Publications *

*   Includes publications given by the data provider as well as publications identified by ClinicalTrials.gov Identifier (NCT Number) in Medline.
 
Recruitment Information
Recruitment Status  ICMJE Completed
Actual Enrollment  ICMJE
 (submitted: September 16, 2009)
210
Original Estimated Enrollment  ICMJE
 (submitted: August 8, 2009)
219
Actual Study Completion Date  ICMJE May 2013
Actual Primary Completion Date October 2010   (Final data collection date for primary outcome measure)
Eligibility Criteria  ICMJE
  • Bothersome hot flashes, defined by their occurrence ≥ 28 times per week and of sufficient severity to make the patient desire therapeutic intervention

    • Presence of hot flashes for ≥ 1 month
  • Meets 1 of the following criteria:

    • History of breast cancer or other cancer (currently without malignant disease)
    • No history of breast cancer and wishes to avoid estrogen due to a perceived increased risk of breast cancer
  • Hormone receptor status not specified
  • Postmenopausal as defined by 1 of the following*:

NOTE: *Women with ≥ 1 ovary but without a uterus should be deemed postmenopausal by either age > 55 OR a combination of estrogen within a postmenopausal range (per local lab) and follicle-stimulating hormone > 40 mIU/mL

  • Absence of a period in the past 12 months
  • Bilateral oophorectomy

    • ECOG performance status 0-1
    • Life expectancy ≥ 6 months
    • Able to complete questionnaire(s) alone or with assistance
    • No diabetes requiring oral or injectable antihyperglycemics
    • No hypotension
    • No history of allergic or other adverse reaction to flaxseed
    • No irritable bowel syndrome, colitis, Crohn disease, or any gastrointestinal condition where the patient should not consume and/or has an intolerance/allergies to seeds or nuts
    • At least 4 weeks since prior and no concurrent or planned androgens, estrogens, or progestational agents
  • Tamoxifen, raloxifene, or aromatase inhibitors are allowed provided the patient has been on a constant dose for ≥ 4 weeks and is not expected to stop the medication during study treatment

    • At least 4 weeks since prior and no concurrent anti-cancer therapies of any kind

  • Trastuzumab allowed

    • No concurrent treatment with other anti-cancer therapies of any kind except for trastuzumab or endocrine therapies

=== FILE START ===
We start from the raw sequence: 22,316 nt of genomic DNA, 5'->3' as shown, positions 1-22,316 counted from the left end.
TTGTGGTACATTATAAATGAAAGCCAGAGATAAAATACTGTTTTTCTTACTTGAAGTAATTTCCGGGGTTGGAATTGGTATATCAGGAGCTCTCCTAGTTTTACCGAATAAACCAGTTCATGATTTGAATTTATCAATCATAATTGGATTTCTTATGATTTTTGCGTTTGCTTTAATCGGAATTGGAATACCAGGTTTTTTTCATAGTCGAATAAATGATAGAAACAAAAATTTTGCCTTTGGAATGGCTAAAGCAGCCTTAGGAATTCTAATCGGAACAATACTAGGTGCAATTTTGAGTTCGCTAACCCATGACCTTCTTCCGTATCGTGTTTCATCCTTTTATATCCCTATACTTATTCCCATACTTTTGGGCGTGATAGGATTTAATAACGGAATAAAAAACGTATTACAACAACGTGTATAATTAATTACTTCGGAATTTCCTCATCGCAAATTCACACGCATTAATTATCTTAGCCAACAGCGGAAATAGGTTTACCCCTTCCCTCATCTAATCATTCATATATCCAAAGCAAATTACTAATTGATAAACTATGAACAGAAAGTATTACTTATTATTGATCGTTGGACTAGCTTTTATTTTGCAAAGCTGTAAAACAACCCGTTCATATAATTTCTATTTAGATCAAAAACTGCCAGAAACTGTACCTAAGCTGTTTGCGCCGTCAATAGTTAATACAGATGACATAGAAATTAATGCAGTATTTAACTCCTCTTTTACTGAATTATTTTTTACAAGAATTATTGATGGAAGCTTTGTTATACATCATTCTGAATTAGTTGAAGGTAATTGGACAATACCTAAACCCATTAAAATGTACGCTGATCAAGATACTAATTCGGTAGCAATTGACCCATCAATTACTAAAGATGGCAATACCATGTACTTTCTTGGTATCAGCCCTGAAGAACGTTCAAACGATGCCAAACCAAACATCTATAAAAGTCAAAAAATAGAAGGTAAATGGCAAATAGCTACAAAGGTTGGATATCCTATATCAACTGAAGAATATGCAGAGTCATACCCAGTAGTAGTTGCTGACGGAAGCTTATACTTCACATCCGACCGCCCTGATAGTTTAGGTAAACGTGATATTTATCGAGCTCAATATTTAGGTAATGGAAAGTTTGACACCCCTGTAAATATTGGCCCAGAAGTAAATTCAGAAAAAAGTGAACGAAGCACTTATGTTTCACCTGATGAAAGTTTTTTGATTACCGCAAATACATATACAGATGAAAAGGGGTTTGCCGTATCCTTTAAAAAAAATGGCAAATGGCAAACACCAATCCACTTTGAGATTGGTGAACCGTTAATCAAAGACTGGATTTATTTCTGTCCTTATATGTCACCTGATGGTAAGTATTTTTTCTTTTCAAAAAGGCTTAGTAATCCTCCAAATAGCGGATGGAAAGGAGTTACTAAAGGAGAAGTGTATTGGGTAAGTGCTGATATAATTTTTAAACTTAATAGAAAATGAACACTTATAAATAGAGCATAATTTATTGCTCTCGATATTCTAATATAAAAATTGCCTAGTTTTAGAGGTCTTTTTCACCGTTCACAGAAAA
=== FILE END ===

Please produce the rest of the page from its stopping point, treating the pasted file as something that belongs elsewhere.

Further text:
• No concurrent (≤ 7 days prior to registration) or planned use of other agents for treating hot flashes (i.e., gabapentin, clonidine, antidepressants, estrogen treatment, megestrol acetate, or Bellergal)
  • Stable dose of vitamin E (as a general vitamin supplement) allowed provided it is ≤ 800 IU/day, it was started > 30 days before study initiation, and is to be continued through study period
  • Patients who have been using antidepressants for mood and have been on a stable dose for over a month and meet the eligibility criteria for hot flash frequency and duration are eligible

    • No concurrent anticoagulants or anti-platelets (1 mg of Coumadin for central line patency allowed)

  • Aspirin allowed (≤ 81 mg)

    • No concurrent anti-hypertensives
    • No other concurrent herbal supplements for any reason, including soy and soy supplements (i.e., powders, pills, or milk)
Sex/Gender  ICMJE
Sexes Eligible for Study: Female
Ages  ICMJE 18 Years and older   (Adult, Older Adult)
Accepts Healthy Volunteers  ICMJE No
Contacts  ICMJE Contact information is only displayed when the study is recruiting subjects
Listed Location Countries  ICMJE United States
Removed Location Countries  
 
Administrative Information
NCT Number  ICMJE NCT00956813
Other Study ID Numbers  ICMJE N08C7
NCCTG-N08C7
CDR0000644811 ( Registry Identifier: PDQ (Physician Data Query) )
NCI-2011-01928 ( Registry Identifier: CTRP (Clinical Trials Reporting System) )
Has Data Monitoring Committee No
U.S. FDA-regulated Product Not Provided
IPD Sharing Statement  ICMJE Not Provided
Responsible Party Alliance for Clinical Trials in Oncology
Study Sponsor  ICMJE Alliance for Clinical Trials in Oncology
Collaborators  ICMJE National Cancer Institute (NCI)
Investigators  ICMJE
Study Chair: Debra Barton, RN, PhD, AOCN, FAAN Mayo Clinic
PRS Account Alliance for Clinical Trials in Oncology
Verification Date February 2017

ICMJE     Data element required by the International Committee of Medical Journal Editors and the World Health Organization ICTRP